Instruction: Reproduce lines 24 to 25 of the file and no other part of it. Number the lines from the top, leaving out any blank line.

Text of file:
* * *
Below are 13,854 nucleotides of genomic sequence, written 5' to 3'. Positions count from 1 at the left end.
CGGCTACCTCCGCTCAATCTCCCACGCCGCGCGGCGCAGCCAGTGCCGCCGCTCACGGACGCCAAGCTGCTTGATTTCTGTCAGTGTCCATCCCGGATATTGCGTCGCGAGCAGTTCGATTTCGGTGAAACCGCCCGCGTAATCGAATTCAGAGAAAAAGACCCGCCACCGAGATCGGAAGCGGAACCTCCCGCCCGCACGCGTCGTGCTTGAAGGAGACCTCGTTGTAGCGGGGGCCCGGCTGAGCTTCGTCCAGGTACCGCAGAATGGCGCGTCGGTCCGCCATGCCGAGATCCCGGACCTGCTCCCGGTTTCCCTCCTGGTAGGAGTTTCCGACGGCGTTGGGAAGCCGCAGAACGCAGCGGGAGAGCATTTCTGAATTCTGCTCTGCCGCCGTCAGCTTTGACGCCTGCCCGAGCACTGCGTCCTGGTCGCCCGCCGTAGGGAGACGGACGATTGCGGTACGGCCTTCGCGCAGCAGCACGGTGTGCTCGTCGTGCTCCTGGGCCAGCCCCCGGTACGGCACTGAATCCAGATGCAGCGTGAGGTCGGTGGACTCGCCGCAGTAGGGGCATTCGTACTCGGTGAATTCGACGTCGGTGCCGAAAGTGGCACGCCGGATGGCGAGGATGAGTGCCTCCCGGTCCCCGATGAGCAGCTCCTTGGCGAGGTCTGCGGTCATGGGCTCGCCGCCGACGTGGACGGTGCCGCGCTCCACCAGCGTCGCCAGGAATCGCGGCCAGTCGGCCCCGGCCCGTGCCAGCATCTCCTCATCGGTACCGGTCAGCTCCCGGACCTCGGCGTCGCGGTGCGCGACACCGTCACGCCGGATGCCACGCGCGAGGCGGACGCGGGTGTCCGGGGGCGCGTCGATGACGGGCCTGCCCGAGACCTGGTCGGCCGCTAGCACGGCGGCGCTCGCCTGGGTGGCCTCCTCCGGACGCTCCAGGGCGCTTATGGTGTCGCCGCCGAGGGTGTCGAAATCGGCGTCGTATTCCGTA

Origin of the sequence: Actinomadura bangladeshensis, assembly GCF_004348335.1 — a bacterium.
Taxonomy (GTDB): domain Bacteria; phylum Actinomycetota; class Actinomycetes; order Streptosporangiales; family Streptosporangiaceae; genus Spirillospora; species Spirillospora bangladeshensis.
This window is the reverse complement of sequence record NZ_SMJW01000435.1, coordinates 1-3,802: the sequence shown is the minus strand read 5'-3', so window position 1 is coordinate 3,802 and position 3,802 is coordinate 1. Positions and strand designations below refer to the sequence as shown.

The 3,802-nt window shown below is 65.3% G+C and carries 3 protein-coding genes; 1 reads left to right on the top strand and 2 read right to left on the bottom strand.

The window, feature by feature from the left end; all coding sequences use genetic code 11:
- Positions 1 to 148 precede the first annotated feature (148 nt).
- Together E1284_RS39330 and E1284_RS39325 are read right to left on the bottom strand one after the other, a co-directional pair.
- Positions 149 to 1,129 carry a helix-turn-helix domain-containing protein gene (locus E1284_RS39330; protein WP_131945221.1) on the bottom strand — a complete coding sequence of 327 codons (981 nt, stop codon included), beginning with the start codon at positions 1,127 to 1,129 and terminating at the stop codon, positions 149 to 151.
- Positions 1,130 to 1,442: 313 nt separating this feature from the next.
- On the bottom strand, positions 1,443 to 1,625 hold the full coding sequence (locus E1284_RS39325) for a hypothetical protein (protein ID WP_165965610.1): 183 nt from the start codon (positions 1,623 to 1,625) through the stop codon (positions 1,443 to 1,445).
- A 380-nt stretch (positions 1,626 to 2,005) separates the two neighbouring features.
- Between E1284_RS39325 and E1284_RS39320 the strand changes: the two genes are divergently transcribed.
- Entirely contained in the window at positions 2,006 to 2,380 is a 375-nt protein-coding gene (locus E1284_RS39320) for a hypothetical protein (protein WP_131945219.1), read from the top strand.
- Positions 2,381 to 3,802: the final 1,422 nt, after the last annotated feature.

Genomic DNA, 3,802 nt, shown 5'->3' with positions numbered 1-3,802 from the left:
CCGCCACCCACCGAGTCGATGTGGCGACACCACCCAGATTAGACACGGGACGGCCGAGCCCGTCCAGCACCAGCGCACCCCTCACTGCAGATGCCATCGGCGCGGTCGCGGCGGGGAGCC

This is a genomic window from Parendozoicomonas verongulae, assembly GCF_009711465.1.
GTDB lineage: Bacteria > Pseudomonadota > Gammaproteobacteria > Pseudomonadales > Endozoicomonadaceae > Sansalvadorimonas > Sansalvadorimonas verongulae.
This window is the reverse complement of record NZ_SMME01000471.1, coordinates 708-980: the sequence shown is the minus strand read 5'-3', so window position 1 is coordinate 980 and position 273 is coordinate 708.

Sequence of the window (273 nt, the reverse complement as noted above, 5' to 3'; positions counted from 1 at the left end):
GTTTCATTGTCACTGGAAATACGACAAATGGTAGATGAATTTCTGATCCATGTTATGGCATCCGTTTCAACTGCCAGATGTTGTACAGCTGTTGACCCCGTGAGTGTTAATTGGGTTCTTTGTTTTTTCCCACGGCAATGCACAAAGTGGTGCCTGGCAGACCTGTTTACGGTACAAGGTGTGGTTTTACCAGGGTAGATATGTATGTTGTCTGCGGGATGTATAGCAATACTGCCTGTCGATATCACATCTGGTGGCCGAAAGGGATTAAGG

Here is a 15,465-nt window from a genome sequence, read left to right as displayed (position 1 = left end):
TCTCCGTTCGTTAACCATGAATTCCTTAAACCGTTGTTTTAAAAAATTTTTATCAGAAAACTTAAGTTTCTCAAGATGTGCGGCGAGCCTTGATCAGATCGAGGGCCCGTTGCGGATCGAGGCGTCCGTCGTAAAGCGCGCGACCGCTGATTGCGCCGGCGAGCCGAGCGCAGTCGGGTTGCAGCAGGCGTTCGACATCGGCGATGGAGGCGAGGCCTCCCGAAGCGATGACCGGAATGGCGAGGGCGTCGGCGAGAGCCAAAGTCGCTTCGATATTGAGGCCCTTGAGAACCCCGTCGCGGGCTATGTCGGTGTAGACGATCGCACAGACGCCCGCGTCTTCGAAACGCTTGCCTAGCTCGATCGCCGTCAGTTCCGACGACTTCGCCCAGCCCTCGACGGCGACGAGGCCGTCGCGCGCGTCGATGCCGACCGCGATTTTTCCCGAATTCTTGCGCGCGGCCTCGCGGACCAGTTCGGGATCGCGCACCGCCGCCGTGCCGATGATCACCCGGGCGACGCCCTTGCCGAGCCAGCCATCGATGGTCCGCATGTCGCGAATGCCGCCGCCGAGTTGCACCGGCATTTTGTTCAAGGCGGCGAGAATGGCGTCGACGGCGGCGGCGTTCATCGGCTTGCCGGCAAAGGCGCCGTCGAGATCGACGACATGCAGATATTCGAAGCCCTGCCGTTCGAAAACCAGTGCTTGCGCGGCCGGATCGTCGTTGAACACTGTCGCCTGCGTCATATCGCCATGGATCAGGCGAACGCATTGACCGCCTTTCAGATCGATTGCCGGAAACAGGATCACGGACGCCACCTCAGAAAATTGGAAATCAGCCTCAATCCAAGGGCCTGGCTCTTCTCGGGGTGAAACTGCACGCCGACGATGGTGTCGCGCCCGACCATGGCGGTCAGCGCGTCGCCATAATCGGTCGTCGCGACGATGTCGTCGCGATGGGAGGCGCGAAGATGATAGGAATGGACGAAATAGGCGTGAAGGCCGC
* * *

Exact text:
Here is a 15,465-nt window from a genome sequence, read left to right as displayed (position 1 = left end):
TCTCCGTTCGTTAACCATGAATTCCTTAAACCGTTGTTTTAAAAAATTTTTATCAGAAAACTTAAGTTTCTCAAGATGTGCGGCGAGCCTTGATCAGATCGAGGGCCCGTTGCGGATCGAGGCGTCCGTCGTAAAGCGCGCGACCGCTGATTGCGCCGGCGAGCCGAGCGCAGTCGGGTTGCAGCAGGCGTTCGACATCGGCGATGGAGGCGAGGCCTCCCGAAGCGATGACCGGAATGGCGAGGGCGTCGGCGAGAGCCAAAGTCGCTTCGATATTGAGGCCCTTGAGAACCCCGTCGCGGGCTATGTCGGTGTAGACGATCGCACAGACGCCCGCGTCTTCGAAACGCTTGCCTAGCTCGATCGCCGTCAGTTCCGACGACTTCGCCCAGCCCTCGACGGCGACGAGGCCGTCGCGCGCGTCGATGCCGACCGCGATTTTTCCCGAATTCTTGCGCGCGGCCTCGCGGACCAGTTCGGGATCGCGCACCGCCGCCGTGCCGATGATCACCCGGGCGACGCCCTTGCCGAGCCAGCCATCGATGGTCCGCATGTCGCGAATGCCGCCGCCGAGTTGCACCGGCATTTTGTTCAAGGCGGCGAGAATGGCGTCGACGGCGGCGGCGTTCATCGGCTTGCCGGCAAAGGCGCCGTCGAGATCGACGACATGCAGATATTCGAAGCCCTGCCGTTCGAAAACCAGTGCTTGCGCGGCCGGATCGTCGTTGAACACTGTCGCCTGCGTCATATCGCCATGGATCAGGCGAACGCATTGACCGCCTTTCAGATCGATTGCCGGAAACAGGATCACGGACGCCACCTCAGAAAATTGGAAATCAGCCTCAATCCAAGGGCCTGGCTCTTCTCGGGGTGAAACTGCACGCCGACGATGGTGTCGCGCCCGACCATGGCGGTCAGCGCGTCGCCATAATCGGTCGTCGCGACGATGTCGTCGCGATGGGAGGCGCGAAGATGATAGGAATGGACGAAATAGGCGTGAAGGCCGC